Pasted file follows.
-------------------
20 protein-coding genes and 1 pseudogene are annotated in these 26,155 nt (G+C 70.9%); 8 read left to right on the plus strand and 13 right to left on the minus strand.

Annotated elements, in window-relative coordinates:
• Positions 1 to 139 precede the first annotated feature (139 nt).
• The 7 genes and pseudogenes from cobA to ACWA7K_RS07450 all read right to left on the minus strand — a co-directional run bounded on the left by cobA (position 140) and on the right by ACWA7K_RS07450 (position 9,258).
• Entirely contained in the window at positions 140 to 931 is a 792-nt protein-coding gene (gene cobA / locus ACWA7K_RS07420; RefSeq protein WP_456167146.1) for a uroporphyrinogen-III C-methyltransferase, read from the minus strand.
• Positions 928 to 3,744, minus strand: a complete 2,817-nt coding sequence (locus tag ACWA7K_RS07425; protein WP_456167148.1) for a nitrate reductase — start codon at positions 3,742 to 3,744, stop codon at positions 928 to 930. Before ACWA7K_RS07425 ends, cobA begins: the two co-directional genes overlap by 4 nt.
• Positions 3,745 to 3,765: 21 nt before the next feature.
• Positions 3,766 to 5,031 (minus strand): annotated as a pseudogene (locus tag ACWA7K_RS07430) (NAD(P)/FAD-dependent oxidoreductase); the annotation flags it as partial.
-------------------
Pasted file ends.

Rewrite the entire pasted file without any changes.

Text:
20 protein-coding genes and 1 pseudogene are annotated in these 26,155 nt (G+C 70.9%); 8 read left to right on the plus strand and 13 right to left on the minus strand.

Annotated elements, in window-relative coordinates:
• Positions 1 to 139 precede the first annotated feature (139 nt).
• The 7 genes and pseudogenes from cobA to ACWA7K_RS07450 all read right to left on the minus strand — a co-directional run bounded on the left by cobA (position 140) and on the right by ACWA7K_RS07450 (position 9,258).
• Entirely contained in the window at positions 140 to 931 is a 792-nt protein-coding gene (gene cobA / locus ACWA7K_RS07420; RefSeq protein WP_456167146.1) for a uroporphyrinogen-III C-methyltransferase, read from the minus strand.
• Positions 928 to 3,744, minus strand: a complete 2,817-nt coding sequence (locus tag ACWA7K_RS07425; protein WP_456167148.1) for a nitrate reductase — start codon at positions 3,742 to 3,744, stop codon at positions 928 to 930. Before ACWA7K_RS07425 ends, cobA begins: the two co-directional genes overlap by 4 nt.
• Positions 3,745 to 3,765: 21 nt before the next feature.
• Positions 3,766 to 5,031 (minus strand): annotated as a pseudogene (locus tag ACWA7K_RS07430) (NAD(P)/FAD-dependent oxidoreductase); the annotation flags it as partial.